Twenty-four U.S. Air Force active-duty members, Reserve Citizen Airmen, spouses and Department of Defense civilians have formed a musical group called the Fighter Country Talent Squad. It all began with Lt. Col. Roger Greenwood, 944th Operations Group Detachment 2 director of operations, and his 28-year long passion for playing the guitar.

Katie Babbitt, spouse and Tony Baril, 56th Force Support Squadron Department of Defense civilian, wave at the crowd July 1, 2021, during the FreedomFest 4th of July celebration event at Luke Air Force Base, Arizona. The event was their first big “gig” together where they performed as Terminal Leave. (U.S. Air Force photo taken by Master Sgt. Louis Vega Jr.)

LUKE AIR FORCE BASE, Ariz. --

Music is a cultural aspect universally found in all human societies. It can transport an individual, spark emotions, and help people unwind from a long, hard day. Hidden within communities are musicians who are waiting to share their musical talents with the world. A group of service members and dependents recognized their shared artistic connection and came together to form a musical group at Luke Air Force Base, Arizona.

Twenty-four U.S. Air Force active-duty members, Reserve Citizen Airmen, spouses and Department of Defense civilians have formed a musical group called the Fighter Country Talent Squad. It all began with Lt. Col. Roger Greenwood, 944th Operations Group Detachment 2 director of operations, and his 28-year long passion for playing the guitar.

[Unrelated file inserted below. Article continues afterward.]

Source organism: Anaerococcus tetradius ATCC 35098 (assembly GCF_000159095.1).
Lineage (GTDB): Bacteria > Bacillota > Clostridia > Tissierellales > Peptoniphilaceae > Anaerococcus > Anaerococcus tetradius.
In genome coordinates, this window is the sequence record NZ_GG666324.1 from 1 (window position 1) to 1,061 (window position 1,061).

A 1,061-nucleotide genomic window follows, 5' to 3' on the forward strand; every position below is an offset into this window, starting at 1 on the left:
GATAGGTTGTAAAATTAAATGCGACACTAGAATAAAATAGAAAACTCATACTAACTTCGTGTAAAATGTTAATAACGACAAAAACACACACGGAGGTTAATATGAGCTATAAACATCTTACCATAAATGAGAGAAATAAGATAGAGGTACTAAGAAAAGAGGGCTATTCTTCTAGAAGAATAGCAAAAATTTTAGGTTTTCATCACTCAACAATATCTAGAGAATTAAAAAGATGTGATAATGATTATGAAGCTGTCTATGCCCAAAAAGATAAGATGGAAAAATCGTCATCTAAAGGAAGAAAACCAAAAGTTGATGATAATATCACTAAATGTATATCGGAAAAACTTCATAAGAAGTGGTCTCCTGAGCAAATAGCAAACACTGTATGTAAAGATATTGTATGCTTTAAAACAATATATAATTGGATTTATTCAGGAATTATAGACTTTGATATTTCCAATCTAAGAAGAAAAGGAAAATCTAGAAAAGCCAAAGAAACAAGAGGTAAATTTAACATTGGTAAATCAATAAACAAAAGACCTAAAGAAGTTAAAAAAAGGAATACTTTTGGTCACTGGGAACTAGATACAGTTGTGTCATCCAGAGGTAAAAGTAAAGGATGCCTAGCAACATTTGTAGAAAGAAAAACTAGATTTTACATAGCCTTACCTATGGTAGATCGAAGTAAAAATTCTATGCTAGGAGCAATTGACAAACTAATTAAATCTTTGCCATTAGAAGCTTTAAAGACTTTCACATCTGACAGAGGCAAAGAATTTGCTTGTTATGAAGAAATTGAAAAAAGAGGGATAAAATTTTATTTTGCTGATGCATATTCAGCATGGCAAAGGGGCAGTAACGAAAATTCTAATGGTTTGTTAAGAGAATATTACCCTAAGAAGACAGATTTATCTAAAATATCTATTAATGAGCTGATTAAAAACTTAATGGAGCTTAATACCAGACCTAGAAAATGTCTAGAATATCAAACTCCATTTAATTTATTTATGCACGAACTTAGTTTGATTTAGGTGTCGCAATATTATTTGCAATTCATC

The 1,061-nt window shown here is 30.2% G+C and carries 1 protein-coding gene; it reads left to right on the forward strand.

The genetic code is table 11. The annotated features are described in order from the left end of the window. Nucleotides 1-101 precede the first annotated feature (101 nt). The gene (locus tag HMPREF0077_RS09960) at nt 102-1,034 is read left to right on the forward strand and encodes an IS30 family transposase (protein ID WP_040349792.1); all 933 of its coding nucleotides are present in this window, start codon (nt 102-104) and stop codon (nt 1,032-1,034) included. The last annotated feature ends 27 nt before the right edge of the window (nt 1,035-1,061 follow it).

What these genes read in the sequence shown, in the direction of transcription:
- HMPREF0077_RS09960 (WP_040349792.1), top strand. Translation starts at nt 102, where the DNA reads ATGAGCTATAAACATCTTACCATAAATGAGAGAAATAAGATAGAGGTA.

“Music has helped me through some long deployments and now I use it regularly as a stress reliever,” said Greenwood. “I played recreationally for years and in 2018 when I separated from active-duty I decided to dedicate more time to playing the guitar.”

While listening to her husband play his guitar, Teresa Greenwood, wife of Lt. Col. Greenwood, was convinced there were others in the community who shared her husband’s enthusiasm for music. She shared the idea of forming a band with her husband and together they decided to see if it could become a reality.

“I went on social media to find people who were interested in a jam session,” said Teresa. “I put a simple message out on Facebook saying, ‘I’m putting a band together, anyone interested let me know.’”

The post sparked interest immediately. Within 24-hours they had enough interest to form a complete band but according to Teresa, an unexpected thing happened.

“More than three times the expected number of people contacted me looking to be part of what is now our music group,” said Teresa.

Teresa spoke with her friend and neighbor, 2nd Lt. Kristin Rowe, 56th Equipment Maintenance Squadron section commander, about the idea of forming a band. Rowe responded by stating how wonderful it would be to provide stage time for the group. Through Rowe’s connections with the 56th Force Support Squadron from her previous position as the community services deputy, she made inquiries about the likelihood of getting a venue on base.